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Xang - Destiny Of A Dream CD (album) cover




Crossover Prog

3.77 | 33 ratings

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5 stars First, an official disclaimer: this is one of my favorite prog discs ever, certainly in my top 20 all-time, so take note that I am grossly biased having listened to this masterful recording over and over again ad perpetuam since its arrival. I anointed the follow up "Last of Lasts" with equal lavish praise, so I am a fan. Even though I unabashedly prefer the mellower , more pastoral melancholic side of prog, I was also raised on a steady diet of hot, searing , sweaty rock , so it should come as no surprise that this excellent hard prog group from the north of France remains one of my little pet/protégés, a rambling bruising instrumental outfit that can really lay it on thick, with an abrasive and mellifluous guitar courtesy of the incredible Antoine Duhem (straight from the Lifeson school of riffs and solos), suggestive keyboards from Vincent Hooge who throws in a few oblique organ forays and tons of razor- sharp synth solos , all held down by the prolific Matthieu Hooge (Vince's bro?) and the tremendously agile drumming of Manu Delestre. From the opening "La/The Revelation" , the unending roller coaster ride goes unabated , swerving in all directions, great riffing, stop on a dime arrangements, constantly huffing, puffing, spewing and devastating the aural landscapes with well thought out interventions, not one boring second on this puppy! . Strangely, while there are no vocals, there are some lyrics, which make this rather brainy exercise even more appealing, giving the listener the ability to imagine the story via the music only. Darn brilliant, if you ask me! "Misgivings/Le Doute" is another highlight, with some fascinating rhythms, dive-bombing guitar runs, machine-gun percussion and that solid bass buoying everything down tight. "My Own Truth/Ma Verité" provides a heavy symphonic background for some added instrumental mischief, with both synthesizers and fretboards simply ablaze with inspiration and steadfast drive. A ravishing Duhem solo ignites the deepest passions, sparkling fiercely in the sonic tornado. "The/La Prediction" is a contrast-laden epic with calm almost minimalistic piano musings clashing suddenly with more cerebral sections, featuring hooting six-string howls, some fine ensemble playing, stupendous heavy drumming and another rousing synth solo, brimming with folly and a Duhem blast that spells mayhem. "The Dream/Le Songe" is a brief piano interlude that clearly resonates the simple beauty of a lull after the storm, where time and space suddenly disappear into oblivion leaving only weightless introspection. "Bitterness/Amertume" is the first monster cut, clocking in at 10 minutes plus and rewards the delirious listener with a majestic romp that slowly builds from a gentle symphonic awakening into a blossoming adventure , replete with melancholic inflections despite the strong rhythmic guitar groove, wailing synths whistling the pain of regret , bass booming in tandem and full- fisted drum patterns. Antoine Duhem radiates again with a series of world class solos full of gritty suffering, precise yet evocative highlights that remain forever etched in one's brain's sensory boards. A brief e-piano/cymbal duet mid-section keeps the tension in place, rebuilding the tonal melancholy into a gloriously exploding finale. This is a riveting, deliberate piece that is surely among the finest prog instrumentals ever recorded. "The Choice/Le Choix" continues as an extension of the previous brilliance, with a more mid-tempo guitar led assault, Duhem weaving some bending guitar notes, here sounding more like a cross between Holdsworth and Latimer. There's some playful and restrained group playing until they all simply take the tune into muscular overdrive, zooming along at breakneck speed, lobbing heavy riffs, shredding nicely into the boiling cauldron. Out of the blue, an organ announces a change of direction and the rifferama begins anew in a different expanse, an oblique at times Holdsworthian solo burning incandescent. Incredibly creative stuff, really, I cannot imagine someone not liking this. The nearly 7 minute finale "The Light/La Lumière" (though its listed at 13 minutes, it has some dead air and noodling towards the end) starts off with some imperial church organ (sounds like Wakeman's 6 Wives of Henry VIII there for a moment!), a luminary guitar blazing away, controlled shining at all costs, unending peaks and valleys in terms of intensity, always veering near the outer fringes of insanity, at times harsh and then warm and glowing. Rarely has instrumental prog shown itself so versatile, fun, exhilarating, aggressive, melodic and moody. Packaging is interesting reading, this being obviously musicians with day jobs (Manu is a university teacher !) whose passion for ace prog is clearly expressed in their discography. First-rate prog that will definitely upgrade your collection's scope and quality. 5 shining etoiles.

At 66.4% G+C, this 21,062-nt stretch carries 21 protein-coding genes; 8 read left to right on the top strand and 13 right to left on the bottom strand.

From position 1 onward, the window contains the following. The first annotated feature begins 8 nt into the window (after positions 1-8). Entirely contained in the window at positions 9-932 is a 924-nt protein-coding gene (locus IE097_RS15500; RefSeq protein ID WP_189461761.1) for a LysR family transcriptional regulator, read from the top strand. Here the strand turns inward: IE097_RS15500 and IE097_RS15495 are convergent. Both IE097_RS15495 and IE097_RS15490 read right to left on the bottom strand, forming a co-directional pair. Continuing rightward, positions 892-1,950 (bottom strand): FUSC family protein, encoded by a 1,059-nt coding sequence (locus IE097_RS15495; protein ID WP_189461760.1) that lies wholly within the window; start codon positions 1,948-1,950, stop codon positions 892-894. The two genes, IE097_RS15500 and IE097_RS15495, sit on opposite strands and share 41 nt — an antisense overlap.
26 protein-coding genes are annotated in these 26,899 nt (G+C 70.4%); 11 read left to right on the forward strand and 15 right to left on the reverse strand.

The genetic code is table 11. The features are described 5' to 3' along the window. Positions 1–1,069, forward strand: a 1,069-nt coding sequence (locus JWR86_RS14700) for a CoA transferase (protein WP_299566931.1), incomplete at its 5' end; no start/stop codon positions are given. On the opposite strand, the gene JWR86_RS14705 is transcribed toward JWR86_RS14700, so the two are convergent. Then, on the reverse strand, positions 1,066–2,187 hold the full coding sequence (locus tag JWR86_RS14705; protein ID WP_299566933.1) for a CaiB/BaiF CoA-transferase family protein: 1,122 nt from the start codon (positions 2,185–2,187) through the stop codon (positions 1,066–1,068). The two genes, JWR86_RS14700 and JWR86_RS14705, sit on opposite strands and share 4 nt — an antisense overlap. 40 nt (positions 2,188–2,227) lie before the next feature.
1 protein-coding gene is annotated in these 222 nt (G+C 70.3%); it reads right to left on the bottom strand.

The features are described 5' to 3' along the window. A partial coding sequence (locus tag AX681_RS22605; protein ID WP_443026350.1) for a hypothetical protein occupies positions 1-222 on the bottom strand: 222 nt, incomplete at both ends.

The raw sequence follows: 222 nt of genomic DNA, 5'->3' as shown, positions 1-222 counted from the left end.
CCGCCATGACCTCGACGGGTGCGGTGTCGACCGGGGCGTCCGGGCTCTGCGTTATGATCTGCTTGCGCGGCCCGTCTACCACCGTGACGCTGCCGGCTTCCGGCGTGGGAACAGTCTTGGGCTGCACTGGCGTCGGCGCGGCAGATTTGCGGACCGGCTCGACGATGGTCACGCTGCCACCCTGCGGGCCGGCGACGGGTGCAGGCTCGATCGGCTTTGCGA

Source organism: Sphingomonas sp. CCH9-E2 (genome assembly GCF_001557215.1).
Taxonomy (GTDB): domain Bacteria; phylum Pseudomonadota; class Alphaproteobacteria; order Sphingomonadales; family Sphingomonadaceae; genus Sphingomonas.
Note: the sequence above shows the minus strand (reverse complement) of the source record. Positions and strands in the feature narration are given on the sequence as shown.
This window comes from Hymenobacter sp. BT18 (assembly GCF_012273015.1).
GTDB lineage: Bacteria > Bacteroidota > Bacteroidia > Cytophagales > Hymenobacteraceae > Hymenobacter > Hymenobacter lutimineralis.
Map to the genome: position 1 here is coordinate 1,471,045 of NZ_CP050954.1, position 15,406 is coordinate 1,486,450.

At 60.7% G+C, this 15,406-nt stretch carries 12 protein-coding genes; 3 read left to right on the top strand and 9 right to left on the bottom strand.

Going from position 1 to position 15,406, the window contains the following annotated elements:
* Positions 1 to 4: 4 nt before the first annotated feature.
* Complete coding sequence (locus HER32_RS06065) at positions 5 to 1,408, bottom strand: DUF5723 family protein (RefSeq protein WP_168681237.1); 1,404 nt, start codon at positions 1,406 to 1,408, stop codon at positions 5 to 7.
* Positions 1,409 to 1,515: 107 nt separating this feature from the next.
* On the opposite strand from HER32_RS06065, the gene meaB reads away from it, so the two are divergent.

tszirmay | 5/5 |


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